The largest franchise operator for Pizza Hut in the United States said Monday it will close as many as 300 stores.
But analyst Peter Saleh at BTIG said that doesn’t speak to the pizza industry as a whole.
“The pizza space in general is actually doing quite well,” he said. “People are ordering, they’re staying home, it’s being delivered. And the major chains are seeing some of the best same-store sales in decades, if not in their history.”
The Pizza Hut closures are tied to the franchisee that runs them, NPC International. It runs 1 in 5 Pizza Huts in the United States, and even before the pandemic, it was carrying too much debt.
“There were rumors that the company was going to declare bankruptcy before the COVID-related shutdown went into effect,” said R.J. Hottovy, a restaurant analyst at Morningstar.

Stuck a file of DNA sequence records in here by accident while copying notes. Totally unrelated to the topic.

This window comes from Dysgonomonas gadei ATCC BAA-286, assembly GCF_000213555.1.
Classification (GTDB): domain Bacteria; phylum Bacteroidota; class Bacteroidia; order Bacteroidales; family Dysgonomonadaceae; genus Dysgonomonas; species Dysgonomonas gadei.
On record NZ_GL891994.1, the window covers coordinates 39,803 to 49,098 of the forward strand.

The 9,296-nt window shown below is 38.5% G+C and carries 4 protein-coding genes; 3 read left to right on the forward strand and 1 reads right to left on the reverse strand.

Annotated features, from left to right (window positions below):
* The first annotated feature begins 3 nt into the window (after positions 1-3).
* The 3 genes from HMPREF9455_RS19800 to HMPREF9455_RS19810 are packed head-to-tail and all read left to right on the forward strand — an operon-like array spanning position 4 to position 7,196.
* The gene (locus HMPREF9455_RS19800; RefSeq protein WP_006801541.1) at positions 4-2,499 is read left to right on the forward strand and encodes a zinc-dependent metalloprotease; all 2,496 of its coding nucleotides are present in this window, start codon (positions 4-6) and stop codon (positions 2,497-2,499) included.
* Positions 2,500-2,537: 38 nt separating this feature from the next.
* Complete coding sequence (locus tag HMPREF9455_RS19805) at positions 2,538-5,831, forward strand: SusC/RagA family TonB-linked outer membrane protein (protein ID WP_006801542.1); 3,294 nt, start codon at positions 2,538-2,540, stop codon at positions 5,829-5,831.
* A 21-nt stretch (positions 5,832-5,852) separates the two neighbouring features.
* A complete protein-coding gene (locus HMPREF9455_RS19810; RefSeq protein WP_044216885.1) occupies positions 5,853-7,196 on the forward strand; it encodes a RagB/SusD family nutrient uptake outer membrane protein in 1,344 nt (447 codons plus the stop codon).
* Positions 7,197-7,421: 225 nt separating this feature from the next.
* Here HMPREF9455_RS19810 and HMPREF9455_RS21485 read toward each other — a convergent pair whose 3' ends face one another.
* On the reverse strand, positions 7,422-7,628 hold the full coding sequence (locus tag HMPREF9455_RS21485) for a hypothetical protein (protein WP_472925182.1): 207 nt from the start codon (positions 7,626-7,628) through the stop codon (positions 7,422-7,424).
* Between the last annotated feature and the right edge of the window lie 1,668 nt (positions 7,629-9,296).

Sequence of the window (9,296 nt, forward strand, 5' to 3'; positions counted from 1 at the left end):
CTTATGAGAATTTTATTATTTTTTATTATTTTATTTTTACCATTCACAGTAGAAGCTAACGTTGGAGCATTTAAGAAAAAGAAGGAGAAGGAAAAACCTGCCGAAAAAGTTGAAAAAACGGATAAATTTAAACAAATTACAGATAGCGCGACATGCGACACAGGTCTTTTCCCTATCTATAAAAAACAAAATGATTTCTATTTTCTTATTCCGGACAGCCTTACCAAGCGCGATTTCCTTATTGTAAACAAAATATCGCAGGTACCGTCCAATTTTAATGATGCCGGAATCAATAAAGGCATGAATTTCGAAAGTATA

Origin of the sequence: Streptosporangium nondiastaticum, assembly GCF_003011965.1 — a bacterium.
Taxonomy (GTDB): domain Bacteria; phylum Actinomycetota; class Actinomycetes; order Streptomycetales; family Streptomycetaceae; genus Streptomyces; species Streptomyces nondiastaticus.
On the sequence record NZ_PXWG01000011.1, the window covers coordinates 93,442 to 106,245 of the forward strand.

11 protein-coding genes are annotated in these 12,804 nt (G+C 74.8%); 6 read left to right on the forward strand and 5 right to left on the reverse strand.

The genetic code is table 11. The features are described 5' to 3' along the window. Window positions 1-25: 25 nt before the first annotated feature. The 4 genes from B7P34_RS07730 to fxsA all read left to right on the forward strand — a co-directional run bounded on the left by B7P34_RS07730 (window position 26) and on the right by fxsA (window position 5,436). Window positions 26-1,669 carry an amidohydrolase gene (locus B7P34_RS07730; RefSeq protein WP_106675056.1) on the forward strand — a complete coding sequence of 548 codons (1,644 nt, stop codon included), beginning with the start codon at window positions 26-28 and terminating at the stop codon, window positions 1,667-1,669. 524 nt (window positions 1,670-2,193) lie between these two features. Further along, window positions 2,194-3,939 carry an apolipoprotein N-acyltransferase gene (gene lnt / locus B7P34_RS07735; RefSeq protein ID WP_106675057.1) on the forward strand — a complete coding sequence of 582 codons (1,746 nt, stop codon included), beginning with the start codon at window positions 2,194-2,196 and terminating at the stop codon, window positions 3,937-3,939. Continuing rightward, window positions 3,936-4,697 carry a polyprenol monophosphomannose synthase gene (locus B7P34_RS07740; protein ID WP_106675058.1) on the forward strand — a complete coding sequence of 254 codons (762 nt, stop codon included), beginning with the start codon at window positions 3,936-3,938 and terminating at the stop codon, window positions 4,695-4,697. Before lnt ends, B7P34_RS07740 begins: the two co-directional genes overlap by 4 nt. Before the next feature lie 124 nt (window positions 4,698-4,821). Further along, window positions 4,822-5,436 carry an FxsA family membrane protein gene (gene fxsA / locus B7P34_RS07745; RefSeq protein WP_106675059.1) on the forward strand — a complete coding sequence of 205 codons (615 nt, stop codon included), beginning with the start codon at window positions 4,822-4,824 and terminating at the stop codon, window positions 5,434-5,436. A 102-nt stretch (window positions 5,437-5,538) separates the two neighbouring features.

NPC filed for Chapter 11 protection under the U.S. Bankruptcy Code in July. The company said it doesn’t know exactly which restaurants it will close.
Pizza Hut said in a statement that a substantial majority of them are dine-in locations.
“These were the so-called ‘red-roof stores,’ the stores that I saw back in the early ’70s,” said John Gordon with Pacific Management Consulting.
He said these locations don’t make money anymore.
“Domino’s, Papa John’s and others have kind of shown us that this delivery, carryout, small-format model is really what consumers are looking for with pizza these days,” Hottovy said.
Pizza Hut said employees at the shuttered NPC franchises will move to better-performing locations, if possible. Pizza Hut has 6,700 restaurants nationwide.
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